Wednesday, April 8, 2009

Frugal Friday! Top Ten Thrifty Sources for Renovation Supplies

1.  Habitat for Humanity ReStores:  Used and surplus building materials for sale, with the proceeds supporting HfH's good works.  Locations in 48 states and 9 Canadian provinces.  A win/win.

2.  Architectural salvage lots:  Yes, there are spendy items at some lots.  But, like any "thrift" type retailer, there are also diamonds in the rough, if you set aside the day to find affordable and unique window, doors, gates, and other architectural elements.  Try places like Pasadena Architectural Salvage in Los Angeles, or for a nationwide listing of architectural and hardware salvage shops, check out this article in Cottage Living.

3.  Reusable building materials exchanges.  One example:  the King County (Washington) Solid Waste Division maintains an online Reusable Building Material Exchange that offers free paint, free doors, and a $100 vintage sink, among other materials.  Other counties in Washington State maintain a consolidated page, the 2Good2Toss Network, with similar deals.  Thrifty renovators in the Northeast can check out the Maine Building Materials Exchange.

4.  Oops! paint -- that is, paint that was mistinted or returned (unopened) by a previous customer to your local hardware store, Lowe's, or Home Depot, and offered for resale at a steep discount.  Not the best choice for a large paint job (you may not be able to find an adequate quantity), but for small hallways, powder rooms, or a small kids' room, a little bit of flexibility can save you a lot of money.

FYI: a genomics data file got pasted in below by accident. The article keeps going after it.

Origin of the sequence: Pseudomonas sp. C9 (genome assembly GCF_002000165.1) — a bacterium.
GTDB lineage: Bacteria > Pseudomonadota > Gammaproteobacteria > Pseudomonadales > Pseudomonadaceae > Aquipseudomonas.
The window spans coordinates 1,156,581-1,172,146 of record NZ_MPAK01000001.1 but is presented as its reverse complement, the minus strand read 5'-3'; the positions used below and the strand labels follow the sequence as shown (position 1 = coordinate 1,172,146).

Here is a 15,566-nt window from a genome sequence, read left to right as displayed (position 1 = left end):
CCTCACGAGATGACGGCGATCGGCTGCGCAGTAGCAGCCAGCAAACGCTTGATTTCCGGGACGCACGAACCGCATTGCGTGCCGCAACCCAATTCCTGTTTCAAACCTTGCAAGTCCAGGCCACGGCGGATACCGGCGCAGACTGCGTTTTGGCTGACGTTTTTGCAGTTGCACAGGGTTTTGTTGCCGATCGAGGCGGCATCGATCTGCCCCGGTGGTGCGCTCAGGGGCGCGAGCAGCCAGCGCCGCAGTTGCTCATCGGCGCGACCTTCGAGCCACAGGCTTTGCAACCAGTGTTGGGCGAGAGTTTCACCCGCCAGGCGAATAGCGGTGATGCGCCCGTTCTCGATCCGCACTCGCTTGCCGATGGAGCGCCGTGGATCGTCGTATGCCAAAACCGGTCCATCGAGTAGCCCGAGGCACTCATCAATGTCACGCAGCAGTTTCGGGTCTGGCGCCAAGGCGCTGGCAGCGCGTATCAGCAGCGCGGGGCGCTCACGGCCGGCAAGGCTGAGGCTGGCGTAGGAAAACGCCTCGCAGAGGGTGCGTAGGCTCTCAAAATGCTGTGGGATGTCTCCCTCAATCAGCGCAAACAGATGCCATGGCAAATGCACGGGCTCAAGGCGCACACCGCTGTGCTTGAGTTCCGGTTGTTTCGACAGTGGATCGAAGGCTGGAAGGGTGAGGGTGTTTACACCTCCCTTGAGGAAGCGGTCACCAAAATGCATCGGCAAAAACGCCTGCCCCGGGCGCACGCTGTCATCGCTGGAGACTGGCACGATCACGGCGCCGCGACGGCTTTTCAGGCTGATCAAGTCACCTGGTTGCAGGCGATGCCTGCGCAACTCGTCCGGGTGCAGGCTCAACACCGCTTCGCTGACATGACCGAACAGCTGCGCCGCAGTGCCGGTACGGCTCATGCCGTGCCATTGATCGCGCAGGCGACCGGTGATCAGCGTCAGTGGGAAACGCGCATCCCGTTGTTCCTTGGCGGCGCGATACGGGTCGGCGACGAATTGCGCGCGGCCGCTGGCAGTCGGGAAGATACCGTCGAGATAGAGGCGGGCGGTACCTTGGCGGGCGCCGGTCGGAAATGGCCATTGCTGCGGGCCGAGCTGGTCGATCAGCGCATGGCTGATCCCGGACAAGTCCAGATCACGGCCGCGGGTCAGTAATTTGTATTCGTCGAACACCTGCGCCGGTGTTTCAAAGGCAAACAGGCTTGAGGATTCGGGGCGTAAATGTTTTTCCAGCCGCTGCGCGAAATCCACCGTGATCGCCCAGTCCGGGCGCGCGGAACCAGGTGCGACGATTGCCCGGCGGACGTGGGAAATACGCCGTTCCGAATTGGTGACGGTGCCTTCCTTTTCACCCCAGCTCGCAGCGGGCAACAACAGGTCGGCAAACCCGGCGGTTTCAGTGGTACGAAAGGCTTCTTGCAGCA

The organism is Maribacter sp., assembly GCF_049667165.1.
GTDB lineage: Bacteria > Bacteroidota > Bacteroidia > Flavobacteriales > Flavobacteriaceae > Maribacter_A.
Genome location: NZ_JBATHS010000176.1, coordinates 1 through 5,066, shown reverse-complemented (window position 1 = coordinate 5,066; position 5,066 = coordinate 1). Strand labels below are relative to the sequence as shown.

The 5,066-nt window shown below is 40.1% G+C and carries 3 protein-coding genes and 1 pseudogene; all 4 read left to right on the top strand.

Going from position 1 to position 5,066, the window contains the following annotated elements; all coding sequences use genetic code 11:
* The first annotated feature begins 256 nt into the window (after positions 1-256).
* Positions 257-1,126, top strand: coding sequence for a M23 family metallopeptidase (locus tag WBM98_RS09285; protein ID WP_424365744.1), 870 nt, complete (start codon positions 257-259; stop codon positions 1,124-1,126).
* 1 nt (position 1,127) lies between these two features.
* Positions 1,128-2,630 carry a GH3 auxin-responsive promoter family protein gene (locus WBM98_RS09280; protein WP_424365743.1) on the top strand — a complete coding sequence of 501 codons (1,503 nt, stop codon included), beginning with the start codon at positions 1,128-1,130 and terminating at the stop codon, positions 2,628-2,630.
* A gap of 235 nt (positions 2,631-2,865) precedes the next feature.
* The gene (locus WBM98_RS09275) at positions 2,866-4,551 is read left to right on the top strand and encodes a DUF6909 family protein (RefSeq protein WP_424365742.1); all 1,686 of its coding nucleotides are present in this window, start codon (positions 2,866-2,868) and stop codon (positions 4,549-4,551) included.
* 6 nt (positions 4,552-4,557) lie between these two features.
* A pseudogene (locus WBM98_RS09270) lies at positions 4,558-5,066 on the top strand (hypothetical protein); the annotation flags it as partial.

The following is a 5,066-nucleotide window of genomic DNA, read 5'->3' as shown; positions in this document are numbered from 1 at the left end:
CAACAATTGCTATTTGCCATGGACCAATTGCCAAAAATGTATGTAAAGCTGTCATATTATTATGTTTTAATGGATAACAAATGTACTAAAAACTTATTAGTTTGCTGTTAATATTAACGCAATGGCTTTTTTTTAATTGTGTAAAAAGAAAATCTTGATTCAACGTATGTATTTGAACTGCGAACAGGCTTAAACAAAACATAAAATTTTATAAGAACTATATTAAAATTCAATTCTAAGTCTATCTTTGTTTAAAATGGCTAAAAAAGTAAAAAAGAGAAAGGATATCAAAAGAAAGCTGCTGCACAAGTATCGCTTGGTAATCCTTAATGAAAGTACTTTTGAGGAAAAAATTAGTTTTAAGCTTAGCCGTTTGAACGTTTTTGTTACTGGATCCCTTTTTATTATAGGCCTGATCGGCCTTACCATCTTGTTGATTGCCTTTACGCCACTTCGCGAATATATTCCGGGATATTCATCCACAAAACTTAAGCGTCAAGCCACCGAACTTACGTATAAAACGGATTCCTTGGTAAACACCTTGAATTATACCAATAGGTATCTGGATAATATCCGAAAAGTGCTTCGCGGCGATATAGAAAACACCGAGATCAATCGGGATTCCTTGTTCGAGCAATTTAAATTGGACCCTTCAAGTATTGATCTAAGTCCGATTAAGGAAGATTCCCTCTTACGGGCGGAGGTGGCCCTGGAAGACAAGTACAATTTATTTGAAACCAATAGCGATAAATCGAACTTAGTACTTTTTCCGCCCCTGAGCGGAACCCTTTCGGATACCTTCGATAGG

5.  Demolishing your old deck to build a new one?  Re-use your own material and rebuild with your own, very locally sourced, salvage lumber.

6.  Although availability can be hit-or-miss, and you have to have a lot of tolerance for ... flakiness, Craigslist can be a great resource, particularly for landscaping materials such as fill dirt and decorative rocks.  

7.  Granite remnants.  Perfect for smaller-surface projects (e.g., bathroom vanities), at a substantial discount.  If you're purchasing a full-size piece of granite for a larger project, the retailer may even give you remnants for use in your smaller projects for free.  Free!  Granite remnants are generally available from granite retailers; they also pop up with regularity on Craigslist (see #6).

8.  Just say no to replacing those laminate counters.  Okay, this breaks my no-HGTV rule.  But re-painting a laminate counter will give you a completely custom look that won't break the bank.  There are no guarantees, though, that the three-week curing period doesn't break your spirit.

9.  Modern, attractive, solar-powered outdoor lighting.  $7.99 a pop.  Ikea, I love ya.

10.  Demolition sales.  One step "scrappier" than visiting an architectural salvage lot, thrifty renovators can find even bigger savings visiting actual, to-be-demolished homes that are sold piece by piece.  Typically these sales are held for one or two days on the weekend at, obviously, rotating locations.  Some of these are run by charities such as Habitat For Humanity, others are run by private companies.  To find one in your area, search for "demolition sale" plus your approximate location. 

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